Lemonade

I’ve been thinking about lemons lately. I’m not one to order lemons in my water but I do love them. Lemon-blueberry anything, lemon chicken, lemon desserts are all things I enjoy eating. The perfume I wear is Sugar Lemon. I’ve become hooked on Chic-fil-a’s Frosted Lemonade. It’s tart yet sweet and perfect for a warm, sunshiney day.

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But that’s not why I’ve been thinking about lemons. There’s an overused cliche, “When life gives you lemons, make lemonade.” Recently I came across this one, “Unless life also gives you water and sugar, your lemonade is gonna suck.” I laughed when I read it and have been turning it over and over in my mind ever since.

It’s easy to let the lemons pile up. Lemons can occupy your thoughts, keep you tossing and turning, even make you bitter. I think it’s easy to see the lemons you’ve been handed and forget how much water and sugar you have at your disposal. So, I thought today I’d tell you about where I’m finding the rest of the ingredients for this lemonade.

Water sustains. It gives life.  You can go a lifetime without sugar or lemons; without water you’d be dead in about three days. Water for me has come in many forms. I find it walking through the doors of church and missional community (home group). I sit in sermons and draw vision; I lift praises and find gratitude; I take communion and find grace. I am surrounded by this eclectic group of twenty-somethings and retirees on Wednesdays and am always amazed at how we’ve become a tight-knit group who has as much fun learning from each other as we do picking on each other. Working with high school girls in our youth group reminds me that impossible things happen. It also assures me that as much as things change, fifteen year-old-girls will always be boy-crazy.

The water comes in still moments, when the sun is shining, a breezes is blowing through the window, and I sip quietly on coffee knowing God is near.

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I find it standing next to my parents at church and at family lunches. It’s there when I watch my friends hold their little ones and learn what it means to be a parent.  It’s there in a different way when I watch two others rebuilding after losing their sweet girl. It happened over and over as I watched Spring take over Winter.

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It’s in the moment I let people close enough to see my messy bits of tears and confusion and realize they love me just the same. It’s in the deep well of a fifteen year friendship that has allowed both of us to grow and change yet wind up closer despite distance and being in different stages.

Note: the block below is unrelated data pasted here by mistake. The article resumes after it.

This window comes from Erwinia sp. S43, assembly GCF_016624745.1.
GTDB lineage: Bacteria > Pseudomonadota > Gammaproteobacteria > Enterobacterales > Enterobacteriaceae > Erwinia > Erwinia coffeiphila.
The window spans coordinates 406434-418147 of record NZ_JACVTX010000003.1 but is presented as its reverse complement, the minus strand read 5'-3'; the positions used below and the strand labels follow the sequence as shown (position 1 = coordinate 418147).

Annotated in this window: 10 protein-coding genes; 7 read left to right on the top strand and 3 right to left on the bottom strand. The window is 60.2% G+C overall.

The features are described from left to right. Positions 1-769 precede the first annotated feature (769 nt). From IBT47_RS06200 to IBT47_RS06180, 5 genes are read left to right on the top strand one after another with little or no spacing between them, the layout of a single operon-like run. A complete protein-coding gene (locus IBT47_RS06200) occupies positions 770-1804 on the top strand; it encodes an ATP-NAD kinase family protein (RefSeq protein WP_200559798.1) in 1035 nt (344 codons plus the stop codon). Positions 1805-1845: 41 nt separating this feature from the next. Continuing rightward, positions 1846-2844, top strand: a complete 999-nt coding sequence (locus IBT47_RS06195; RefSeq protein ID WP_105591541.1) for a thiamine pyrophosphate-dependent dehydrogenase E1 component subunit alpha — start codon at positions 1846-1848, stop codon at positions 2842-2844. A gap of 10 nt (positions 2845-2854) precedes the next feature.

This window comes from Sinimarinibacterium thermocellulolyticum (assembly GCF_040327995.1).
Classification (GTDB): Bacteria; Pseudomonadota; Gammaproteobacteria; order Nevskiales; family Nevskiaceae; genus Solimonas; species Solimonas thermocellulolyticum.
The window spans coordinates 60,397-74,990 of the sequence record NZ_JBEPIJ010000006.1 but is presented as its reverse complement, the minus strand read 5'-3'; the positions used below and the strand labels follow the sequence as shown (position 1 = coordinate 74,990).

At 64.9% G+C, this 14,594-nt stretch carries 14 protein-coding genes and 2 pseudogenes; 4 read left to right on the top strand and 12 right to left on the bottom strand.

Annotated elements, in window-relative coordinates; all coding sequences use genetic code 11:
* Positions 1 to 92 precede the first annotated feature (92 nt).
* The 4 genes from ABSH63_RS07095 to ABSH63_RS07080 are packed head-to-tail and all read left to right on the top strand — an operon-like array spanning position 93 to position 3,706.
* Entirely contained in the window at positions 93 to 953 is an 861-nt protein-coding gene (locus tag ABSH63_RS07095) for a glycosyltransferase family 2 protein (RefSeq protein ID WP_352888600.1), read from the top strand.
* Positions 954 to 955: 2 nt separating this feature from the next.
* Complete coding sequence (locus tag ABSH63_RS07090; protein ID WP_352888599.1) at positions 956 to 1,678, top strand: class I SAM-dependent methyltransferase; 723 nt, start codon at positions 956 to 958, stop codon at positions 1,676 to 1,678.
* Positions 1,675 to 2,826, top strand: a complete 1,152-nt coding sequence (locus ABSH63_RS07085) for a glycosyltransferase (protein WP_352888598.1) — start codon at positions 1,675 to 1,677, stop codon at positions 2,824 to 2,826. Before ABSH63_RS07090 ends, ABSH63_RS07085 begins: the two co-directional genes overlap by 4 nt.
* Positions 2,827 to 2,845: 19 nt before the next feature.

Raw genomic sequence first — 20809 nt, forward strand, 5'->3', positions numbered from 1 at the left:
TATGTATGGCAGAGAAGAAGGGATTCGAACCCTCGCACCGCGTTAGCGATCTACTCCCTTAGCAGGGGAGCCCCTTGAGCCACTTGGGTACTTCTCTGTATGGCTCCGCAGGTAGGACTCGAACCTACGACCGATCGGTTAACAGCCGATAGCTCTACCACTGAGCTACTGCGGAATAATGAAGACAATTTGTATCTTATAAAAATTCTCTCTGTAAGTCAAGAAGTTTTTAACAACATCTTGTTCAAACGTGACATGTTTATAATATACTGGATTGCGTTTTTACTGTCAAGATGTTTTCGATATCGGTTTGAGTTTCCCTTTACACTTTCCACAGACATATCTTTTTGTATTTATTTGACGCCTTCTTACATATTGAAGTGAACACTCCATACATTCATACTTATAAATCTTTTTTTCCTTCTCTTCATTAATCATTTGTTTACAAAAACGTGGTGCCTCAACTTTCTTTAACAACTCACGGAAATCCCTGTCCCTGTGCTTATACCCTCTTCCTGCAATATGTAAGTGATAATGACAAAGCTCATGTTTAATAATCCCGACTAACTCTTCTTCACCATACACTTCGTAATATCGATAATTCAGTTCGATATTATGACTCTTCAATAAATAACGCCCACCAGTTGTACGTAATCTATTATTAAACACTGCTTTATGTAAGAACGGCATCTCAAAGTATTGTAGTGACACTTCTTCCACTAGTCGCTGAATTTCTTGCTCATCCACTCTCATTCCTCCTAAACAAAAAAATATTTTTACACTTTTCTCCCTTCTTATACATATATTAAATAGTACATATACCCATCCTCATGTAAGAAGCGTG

Those moments at work when things click for the girl I’m training and I get a glimpse of the amazing nurse she’ll become. When we’ve pushed through a terrible night that will become a great story and get through it together because we really do like out team. 

It’s finally being able to run up the punishing hill in my complex. Knowing I have so much farther to go but being proud of getting here.

It’s in nights celebrating long-awaited jobs and promotions and OI awareness and drinking up the good and laughing to the point we have trouble getting a postable picture.

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And then there’s sugar. The sweet bits. The extra. What’s unnecessary, per say, but so very necessary.

For me it’s driving at night with the windows down, music blaring, and hair flipping around.

it’s swinging on the porch with this beauty, telling her secrets and asking her what she thinks I should do.

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It’s sitting outdoors with my brother and sister listing to Johnnyswim at Sevier Park Fest play one of my favorite songs, “Live While We’re Young” and pray-singing the lyrics.

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It’s getting taken care of when there’s a splinter in my foot by a couple friends because even though I’m a nurse, it’s really hard to get something out of your own foot.

It’s watching a nurse wheel her patient that’s been bed-alarming down the hallway to see her husband of more than fifty years, that’s also a patient and hasn’t been able to sleep. It’s witnessing the peace that settles over them as they hold hands and fall asleep for hours.

It’s birthday parties. Going home after two a.m. Nights spent downtown. Laughing until you can’t breathe. It’s not quite acting your age.

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It’s making a happy entryway.

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Fresh cut flowers.

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It’s sunsets.

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Being near the water.

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It’s a thousand little things. It’s movie or game nights and nights that were supposed to be one or the other but we end up simply talking until very late. Meals around the table. Newborn snuggles. Running at the park. Stories retold. How just hearing a few notes of a favorite song can make me smile.

It’s in those moments I can’t even write about because words can’t capture the sweetness that is a knowing smile, simple touch, or really good hug. Sometimes things are so sweet you almost can’t mention them. Just having them is enough.

So, sure, life will throw you lemons. You’ll get pelted with them. Sometimes you will resent the mere notion of having to make lemonade. If you’re like my brother was at age two, you can just eat your lemons, peel and all. But it’s a bitter way to live. I choose to believe that while there will always be lemons, curveballs, low-blows, uphill climbs, and moments that take your breath (in the worst possible way), there will also be a lot of life-giving sweetness. You just may have to realize that it’s there.

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